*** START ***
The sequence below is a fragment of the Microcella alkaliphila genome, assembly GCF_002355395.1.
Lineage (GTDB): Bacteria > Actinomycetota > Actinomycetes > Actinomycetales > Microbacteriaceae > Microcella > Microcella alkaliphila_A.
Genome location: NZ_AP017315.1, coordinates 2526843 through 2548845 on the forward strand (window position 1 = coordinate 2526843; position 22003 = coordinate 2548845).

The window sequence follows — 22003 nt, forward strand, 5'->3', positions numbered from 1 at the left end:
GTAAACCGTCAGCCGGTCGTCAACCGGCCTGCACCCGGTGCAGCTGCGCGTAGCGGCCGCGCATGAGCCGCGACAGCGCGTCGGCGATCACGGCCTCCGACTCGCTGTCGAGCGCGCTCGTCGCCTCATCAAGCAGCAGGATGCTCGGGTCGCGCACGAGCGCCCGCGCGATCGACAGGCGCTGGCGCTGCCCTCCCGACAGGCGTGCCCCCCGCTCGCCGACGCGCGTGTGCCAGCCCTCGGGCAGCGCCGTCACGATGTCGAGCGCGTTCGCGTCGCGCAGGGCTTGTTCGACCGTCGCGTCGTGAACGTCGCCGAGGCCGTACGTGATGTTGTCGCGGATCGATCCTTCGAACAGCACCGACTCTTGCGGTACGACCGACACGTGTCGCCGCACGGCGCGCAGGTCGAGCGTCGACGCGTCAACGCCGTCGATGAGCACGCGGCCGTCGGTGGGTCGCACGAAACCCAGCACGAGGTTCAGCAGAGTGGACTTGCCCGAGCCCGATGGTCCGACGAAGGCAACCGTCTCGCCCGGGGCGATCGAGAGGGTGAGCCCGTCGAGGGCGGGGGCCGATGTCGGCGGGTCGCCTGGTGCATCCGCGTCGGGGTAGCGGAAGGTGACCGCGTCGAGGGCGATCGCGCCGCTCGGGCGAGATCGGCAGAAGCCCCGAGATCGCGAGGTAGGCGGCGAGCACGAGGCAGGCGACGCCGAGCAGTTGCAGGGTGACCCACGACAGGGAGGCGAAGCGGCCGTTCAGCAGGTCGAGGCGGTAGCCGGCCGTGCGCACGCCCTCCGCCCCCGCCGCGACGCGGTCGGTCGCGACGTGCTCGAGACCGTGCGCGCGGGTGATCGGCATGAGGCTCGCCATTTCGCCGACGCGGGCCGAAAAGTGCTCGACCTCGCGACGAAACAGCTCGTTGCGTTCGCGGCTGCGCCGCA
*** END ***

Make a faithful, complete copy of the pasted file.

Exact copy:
The sequence below is a fragment of the Microcella alkaliphila genome, assembly GCF_002355395.1.
Lineage (GTDB): Bacteria > Actinomycetota > Actinomycetes > Actinomycetales > Microbacteriaceae > Microcella > Microcella alkaliphila_A.
Genome location: NZ_AP017315.1, coordinates 2526843 through 2548845 on the forward strand (window position 1 = coordinate 2526843; position 22003 = coordinate 2548845).

The window sequence follows — 22003 nt, forward strand, 5'->3', positions numbered from 1 at the left end:
GTAAACCGTCAGCCGGTCGTCAACCGGCCTGCACCCGGTGCAGCTGCGCGTAGCGGCCGCGCATGAGCCGCGACAGCGCGTCGGCGATCACGGCCTCCGACTCGCTGTCGAGCGCGCTCGTCGCCTCATCAAGCAGCAGGATGCTCGGGTCGCGCACGAGCGCCCGCGCGATCGACAGGCGCTGGCGCTGCCCTCCCGACAGGCGTGCCCCCCGCTCGCCGACGCGCGTGTGCCAGCCCTCGGGCAGCGCCGTCACGATGTCGAGCGCGTTCGCGTCGCGCAGGGCTTGTTCGACCGTCGCGTCGTGAACGTCGCCGAGGCCGTACGTGATGTTGTCGCGGATCGATCCTTCGAACAGCACCGACTCTTGCGGTACGACCGACACGTGTCGCCGCACGGCGCGCAGGTCGAGCGTCGACGCGTCAACGCCGTCGATGAGCACGCGGCCGTCGGTGGGTCGCACGAAACCCAGCACGAGGTTCAGCAGAGTGGACTTGCCCGAGCCCGATGGTCCGACGAAGGCAACCGTCTCGCCCGGGGCGATCGAGAGGGTGAGCCCGTCGAGGGCGGGGGCCGATGTCGGCGGGTCGCCTGGTGCATCCGCGTCGGGGTAGCGGAAGGTGACCGCGTCGAGGGCGATCGCGCCGCTCGGGCGAGATCGGCAGAAGCCCCGAGATCGCGAGGTAGGCGGCGAGCACGAGGCAGGCGACGCCGAGCAGTTGCAGGGTGACCCACGACAGGGAGGCGAAGCGGCCGTTCAGCAGGTCGAGGCGGTAGCCGGCCGTGCGCACGCCCTCCGCCCCCGCCGCGACGCGGTCGGTCGCGACGTGCTCGAGACCGTGCGCGCGGGTGATCGGCATGAGGCTCGCCATTTCGCCGACGCGGGCCGAAAAGTGCTCGACCTCGCGACGAAACAGCTCGTTGCGTTCGCGGCTGCGCCGCA